That’s right. I had an epiphany. You might have noticed that I haven’t been here for a while. What with starting my new job, moving to a new house and coming out of a nearly three-year relationship, sitting down and writing a personal blog post just didn’t quite feel right. I have just wanted to be all go.
I felt like my life should be 100% all the time – I didn’t want grey.
At first, I thought this was really positive. I was going out every weekend, meeting new people and experiencing things I had never experienced before – not all positive in hindsight.
Reflection seemed like a bit of a waste of time.
It wasn’t until everything started to calm down and become the norm that I really started to evaluate things and reflect on the personal growth and development that has been taking place for me over the past few months.
When I left University and started my ‘new life’, I thought I knew exactly what I needed in order to become ‘happy’. I had painted an idea in my mind about what being happy meant to me. It hasn’t been until I have started to reflect that I realised that my fabricated idea of happiness was quantitative.
Bloggers talk about followers and readers a lot, but when I finished University, I genuinely believed that these numbers would bring with them my happiness. Of course, the nature of my job means that numbers are an essential part of my day to day life, but I was struggling to separate that with my own personal happiness and success. Not only was I focused on my Instagram follower count, but I was also focused on the numbers I saw on the scales, the number of Tinder matches I was getting, the number of plans I had made that week… I had reduced my entire happiness to a number. To the outside world things were looking great, but in reality, I could feel myself slowly slipping back into older, unhealthy thinking habits.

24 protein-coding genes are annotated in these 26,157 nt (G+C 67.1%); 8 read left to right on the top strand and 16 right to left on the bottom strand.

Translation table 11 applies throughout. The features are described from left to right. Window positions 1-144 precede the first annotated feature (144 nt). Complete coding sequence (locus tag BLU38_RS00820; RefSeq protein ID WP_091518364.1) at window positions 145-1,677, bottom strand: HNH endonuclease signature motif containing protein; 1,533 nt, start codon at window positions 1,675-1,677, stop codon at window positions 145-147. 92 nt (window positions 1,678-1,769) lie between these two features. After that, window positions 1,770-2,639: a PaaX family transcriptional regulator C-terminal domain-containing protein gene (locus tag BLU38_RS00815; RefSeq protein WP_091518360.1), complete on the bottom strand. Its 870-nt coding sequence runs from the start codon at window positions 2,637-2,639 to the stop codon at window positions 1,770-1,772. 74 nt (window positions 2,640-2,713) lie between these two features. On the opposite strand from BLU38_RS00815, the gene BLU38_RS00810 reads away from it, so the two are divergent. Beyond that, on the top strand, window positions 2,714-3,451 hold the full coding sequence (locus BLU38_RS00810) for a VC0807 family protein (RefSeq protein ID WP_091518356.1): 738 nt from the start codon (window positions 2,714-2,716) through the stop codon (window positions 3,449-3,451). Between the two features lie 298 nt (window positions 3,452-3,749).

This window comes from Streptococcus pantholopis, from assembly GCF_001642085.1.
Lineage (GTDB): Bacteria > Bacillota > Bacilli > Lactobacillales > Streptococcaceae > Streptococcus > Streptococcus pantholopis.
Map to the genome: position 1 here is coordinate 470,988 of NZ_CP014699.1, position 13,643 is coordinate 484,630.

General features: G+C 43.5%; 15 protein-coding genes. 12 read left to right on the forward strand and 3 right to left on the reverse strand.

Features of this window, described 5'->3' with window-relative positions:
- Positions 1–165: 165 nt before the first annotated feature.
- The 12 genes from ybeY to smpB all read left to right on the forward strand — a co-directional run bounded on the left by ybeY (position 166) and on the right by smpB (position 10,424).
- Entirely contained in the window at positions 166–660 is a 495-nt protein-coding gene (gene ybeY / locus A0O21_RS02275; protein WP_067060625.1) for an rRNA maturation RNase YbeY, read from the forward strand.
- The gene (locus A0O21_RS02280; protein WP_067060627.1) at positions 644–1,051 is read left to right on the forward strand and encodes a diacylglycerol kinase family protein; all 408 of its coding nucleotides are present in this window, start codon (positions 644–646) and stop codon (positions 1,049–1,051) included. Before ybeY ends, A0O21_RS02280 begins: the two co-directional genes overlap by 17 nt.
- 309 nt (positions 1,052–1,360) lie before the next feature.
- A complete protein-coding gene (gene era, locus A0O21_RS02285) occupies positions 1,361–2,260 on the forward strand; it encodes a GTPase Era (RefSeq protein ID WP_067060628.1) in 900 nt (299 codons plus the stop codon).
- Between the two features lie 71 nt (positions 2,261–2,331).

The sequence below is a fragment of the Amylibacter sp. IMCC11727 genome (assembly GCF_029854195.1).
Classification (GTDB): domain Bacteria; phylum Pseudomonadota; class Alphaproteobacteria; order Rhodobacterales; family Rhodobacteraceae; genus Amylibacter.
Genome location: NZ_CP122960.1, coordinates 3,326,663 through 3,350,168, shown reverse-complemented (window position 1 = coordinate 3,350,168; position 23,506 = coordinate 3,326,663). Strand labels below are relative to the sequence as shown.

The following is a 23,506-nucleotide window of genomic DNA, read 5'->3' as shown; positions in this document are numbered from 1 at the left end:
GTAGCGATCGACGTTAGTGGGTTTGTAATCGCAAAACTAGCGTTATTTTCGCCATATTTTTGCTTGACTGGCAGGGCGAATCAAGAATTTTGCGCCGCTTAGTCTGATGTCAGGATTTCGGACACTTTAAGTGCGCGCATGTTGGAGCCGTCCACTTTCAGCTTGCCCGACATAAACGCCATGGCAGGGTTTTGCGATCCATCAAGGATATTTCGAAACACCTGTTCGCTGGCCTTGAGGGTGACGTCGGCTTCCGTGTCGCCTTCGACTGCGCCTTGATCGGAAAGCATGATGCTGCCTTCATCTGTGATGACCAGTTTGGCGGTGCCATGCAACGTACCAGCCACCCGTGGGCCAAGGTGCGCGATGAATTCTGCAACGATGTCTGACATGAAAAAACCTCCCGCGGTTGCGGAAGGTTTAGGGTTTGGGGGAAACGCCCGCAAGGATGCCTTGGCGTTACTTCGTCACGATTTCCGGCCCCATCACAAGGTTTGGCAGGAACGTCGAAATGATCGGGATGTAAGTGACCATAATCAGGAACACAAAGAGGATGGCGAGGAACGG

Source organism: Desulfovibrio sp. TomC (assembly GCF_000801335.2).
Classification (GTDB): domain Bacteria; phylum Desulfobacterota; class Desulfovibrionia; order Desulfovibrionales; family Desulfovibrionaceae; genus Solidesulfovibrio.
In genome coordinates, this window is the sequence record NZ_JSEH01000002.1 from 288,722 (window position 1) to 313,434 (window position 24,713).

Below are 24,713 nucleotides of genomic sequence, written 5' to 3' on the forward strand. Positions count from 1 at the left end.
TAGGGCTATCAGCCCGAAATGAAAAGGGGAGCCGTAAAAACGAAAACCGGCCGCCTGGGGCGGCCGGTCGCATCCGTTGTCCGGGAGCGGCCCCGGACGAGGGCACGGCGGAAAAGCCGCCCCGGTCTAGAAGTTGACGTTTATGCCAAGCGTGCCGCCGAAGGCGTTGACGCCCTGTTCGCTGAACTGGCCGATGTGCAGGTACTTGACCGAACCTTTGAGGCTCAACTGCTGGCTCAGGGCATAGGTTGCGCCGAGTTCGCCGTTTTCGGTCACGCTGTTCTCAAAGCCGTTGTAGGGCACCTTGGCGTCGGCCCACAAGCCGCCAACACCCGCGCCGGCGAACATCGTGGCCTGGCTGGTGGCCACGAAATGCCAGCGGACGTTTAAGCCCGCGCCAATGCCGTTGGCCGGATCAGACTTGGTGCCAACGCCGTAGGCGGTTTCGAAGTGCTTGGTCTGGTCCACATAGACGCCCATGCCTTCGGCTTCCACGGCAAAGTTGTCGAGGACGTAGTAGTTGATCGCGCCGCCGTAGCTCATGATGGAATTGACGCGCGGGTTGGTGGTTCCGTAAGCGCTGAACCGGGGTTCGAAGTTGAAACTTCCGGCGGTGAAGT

I didn’t want to write on here anymore because I didn’t want to see how many readers I had got that day and feel disappointed. I had forgotten something important – I never used to write for other people. I didn’t train for other people. I didn’t work day and night for a history degree for other people. I did it all for me and because those things made me happy, regardless of the ‘numbers’ that might have been attached to them. The things that made me happiest had nothing to do with numbers.
I realised that my idea of what I needed to be happy was way off and, truth be told, I was already pretty happy without forcing anything.
It took being away from the things that do make me happy to have an epiphany about what is important to me. I stopped consistently training, I stopped reading, I stopped learning for learning’s sake. Everything I was doing was for the purpose of validation because I genuinely believed that happiness and validation were the same thing.
Organic personal growth and change are great, but I have found that trying to make a difference in my life artificially was only moving me further and further away from the person I know I am. I was trying to squeeze myself into a mould that I just don’t fit.
I am grateful for this period in my life. It has more certainly been necessary because it has taught me that I didn’t need a huge move or huge nights out. I didn’t need to post every waking moment on Instagram or worry about external validation. Happiness was, in fact, a good book. It was coffee with friends. It was writing blog posts that I loved. It was learning.
I found my happy.
So, I guess this is an ‘I’m back post’. I am back, not only to blogging but to me.